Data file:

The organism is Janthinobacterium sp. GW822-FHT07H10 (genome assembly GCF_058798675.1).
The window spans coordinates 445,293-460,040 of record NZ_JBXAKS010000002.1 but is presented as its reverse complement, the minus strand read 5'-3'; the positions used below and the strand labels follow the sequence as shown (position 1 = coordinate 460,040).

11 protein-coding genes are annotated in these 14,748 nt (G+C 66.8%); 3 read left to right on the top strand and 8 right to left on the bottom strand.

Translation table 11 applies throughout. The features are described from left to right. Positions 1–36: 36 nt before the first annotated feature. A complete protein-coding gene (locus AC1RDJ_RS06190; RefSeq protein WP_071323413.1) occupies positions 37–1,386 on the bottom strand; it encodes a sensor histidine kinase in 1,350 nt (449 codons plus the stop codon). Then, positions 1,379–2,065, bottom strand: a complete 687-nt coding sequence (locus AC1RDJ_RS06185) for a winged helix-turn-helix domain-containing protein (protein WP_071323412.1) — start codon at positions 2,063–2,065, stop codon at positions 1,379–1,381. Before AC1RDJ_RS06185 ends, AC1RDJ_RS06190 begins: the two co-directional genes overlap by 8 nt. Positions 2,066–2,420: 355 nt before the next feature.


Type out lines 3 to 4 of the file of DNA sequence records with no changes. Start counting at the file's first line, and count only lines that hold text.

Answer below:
11 protein-coding genes are annotated in these 14,748 nt (G+C 66.8%); 3 read left to right on the top strand and 8 right to left on the bottom strand.

Translation table 11 applies throughout. The features are described from left to right. Positions 1–36: 36 nt before the first annotated feature. A complete protein-coding gene (locus AC1RDJ_RS06190; RefSeq protein WP_071323413.1) occupies positions 37–1,386 on the bottom strand; it encodes a sensor histidine kinase in 1,350 nt (449 codons plus the stop codon). Then, positions 1,379–2,065, bottom strand: a complete 687-nt coding sequence (locus AC1RDJ_RS06185) for a winged helix-turn-helix domain-containing protein (protein WP_071323412.1) — start codon at positions 2,063–2,065, stop codon at positions 1,379–1,381. Before AC1RDJ_RS06185 ends, AC1RDJ_RS06190 begins: the two co-directional genes overlap by 8 nt. Positions 2,066–2,420: 355 nt before the next feature.